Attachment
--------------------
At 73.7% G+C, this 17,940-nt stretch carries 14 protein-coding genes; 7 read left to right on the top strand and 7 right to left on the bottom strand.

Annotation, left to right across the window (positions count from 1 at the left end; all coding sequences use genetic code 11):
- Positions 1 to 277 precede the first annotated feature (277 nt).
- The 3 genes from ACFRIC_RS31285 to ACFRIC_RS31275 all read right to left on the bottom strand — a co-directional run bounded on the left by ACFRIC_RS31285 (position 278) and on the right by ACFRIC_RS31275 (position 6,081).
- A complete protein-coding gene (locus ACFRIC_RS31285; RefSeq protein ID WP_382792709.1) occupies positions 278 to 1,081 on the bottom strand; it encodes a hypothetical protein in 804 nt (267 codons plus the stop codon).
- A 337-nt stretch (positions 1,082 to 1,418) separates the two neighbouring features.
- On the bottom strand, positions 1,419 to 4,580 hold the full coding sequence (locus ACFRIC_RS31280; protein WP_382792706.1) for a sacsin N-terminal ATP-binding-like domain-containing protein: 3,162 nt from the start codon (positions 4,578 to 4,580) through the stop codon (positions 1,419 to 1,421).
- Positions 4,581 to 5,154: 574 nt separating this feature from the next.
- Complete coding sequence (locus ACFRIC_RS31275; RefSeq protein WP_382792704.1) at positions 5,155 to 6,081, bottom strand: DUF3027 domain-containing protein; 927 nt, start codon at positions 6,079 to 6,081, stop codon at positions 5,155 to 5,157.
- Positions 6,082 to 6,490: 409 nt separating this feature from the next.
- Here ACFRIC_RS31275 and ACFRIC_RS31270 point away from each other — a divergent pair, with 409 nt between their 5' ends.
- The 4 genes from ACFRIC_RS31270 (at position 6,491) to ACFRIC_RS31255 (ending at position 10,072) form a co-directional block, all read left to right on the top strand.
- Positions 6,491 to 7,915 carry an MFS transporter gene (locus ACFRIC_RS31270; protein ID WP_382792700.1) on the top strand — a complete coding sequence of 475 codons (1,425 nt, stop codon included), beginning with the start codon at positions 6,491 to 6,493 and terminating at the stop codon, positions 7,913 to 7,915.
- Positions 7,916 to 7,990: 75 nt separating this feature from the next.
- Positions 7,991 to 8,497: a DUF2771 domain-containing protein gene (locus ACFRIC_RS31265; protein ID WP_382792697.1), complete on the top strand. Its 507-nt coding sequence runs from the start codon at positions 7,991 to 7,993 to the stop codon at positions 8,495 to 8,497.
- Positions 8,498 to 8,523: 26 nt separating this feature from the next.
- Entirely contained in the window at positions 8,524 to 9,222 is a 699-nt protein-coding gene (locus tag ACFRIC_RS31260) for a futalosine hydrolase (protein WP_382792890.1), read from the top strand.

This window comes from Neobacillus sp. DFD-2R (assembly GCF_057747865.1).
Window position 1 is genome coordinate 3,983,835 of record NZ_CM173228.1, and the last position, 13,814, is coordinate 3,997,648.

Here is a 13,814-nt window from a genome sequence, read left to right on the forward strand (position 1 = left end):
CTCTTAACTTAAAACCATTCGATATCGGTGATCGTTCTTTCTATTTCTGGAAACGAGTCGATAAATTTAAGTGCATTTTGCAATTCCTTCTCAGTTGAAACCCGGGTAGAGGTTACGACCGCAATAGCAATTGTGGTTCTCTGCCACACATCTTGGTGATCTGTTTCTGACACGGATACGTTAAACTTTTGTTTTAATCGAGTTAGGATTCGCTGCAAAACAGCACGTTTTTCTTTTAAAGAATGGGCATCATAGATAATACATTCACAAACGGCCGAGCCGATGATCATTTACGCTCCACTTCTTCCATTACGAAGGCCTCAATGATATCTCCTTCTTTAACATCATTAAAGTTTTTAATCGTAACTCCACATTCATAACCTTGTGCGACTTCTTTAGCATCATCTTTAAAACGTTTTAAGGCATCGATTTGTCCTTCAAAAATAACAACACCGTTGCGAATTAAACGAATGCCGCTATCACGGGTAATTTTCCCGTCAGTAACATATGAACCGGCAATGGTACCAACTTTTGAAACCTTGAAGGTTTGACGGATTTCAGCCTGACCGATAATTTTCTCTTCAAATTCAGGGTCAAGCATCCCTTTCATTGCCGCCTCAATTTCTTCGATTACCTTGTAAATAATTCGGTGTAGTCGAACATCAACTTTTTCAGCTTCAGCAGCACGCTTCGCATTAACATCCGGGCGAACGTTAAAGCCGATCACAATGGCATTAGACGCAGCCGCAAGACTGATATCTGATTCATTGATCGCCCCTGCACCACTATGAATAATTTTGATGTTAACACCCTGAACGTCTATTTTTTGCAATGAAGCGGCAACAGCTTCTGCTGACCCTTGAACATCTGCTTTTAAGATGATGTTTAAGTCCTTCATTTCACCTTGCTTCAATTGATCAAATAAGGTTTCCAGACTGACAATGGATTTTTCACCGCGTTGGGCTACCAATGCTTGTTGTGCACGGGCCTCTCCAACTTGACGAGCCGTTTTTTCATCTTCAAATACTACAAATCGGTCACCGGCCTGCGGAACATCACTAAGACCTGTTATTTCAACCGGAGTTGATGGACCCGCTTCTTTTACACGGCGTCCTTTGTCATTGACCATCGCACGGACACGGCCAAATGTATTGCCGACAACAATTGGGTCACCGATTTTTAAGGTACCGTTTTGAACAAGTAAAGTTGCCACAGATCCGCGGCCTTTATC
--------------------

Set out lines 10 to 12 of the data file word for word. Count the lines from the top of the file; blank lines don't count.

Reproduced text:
- Positions 6,082 to 6,490: 409 nt separating this feature from the next.
- Here ACFRIC_RS31275 and ACFRIC_RS31270 point away from each other — a divergent pair, with 409 nt between their 5' ends.
- The 4 genes from ACFRIC_RS31270 (at position 6,491) to ACFRIC_RS31255 (ending at position 10,072) form a co-directional block, all read left to right on the top strand.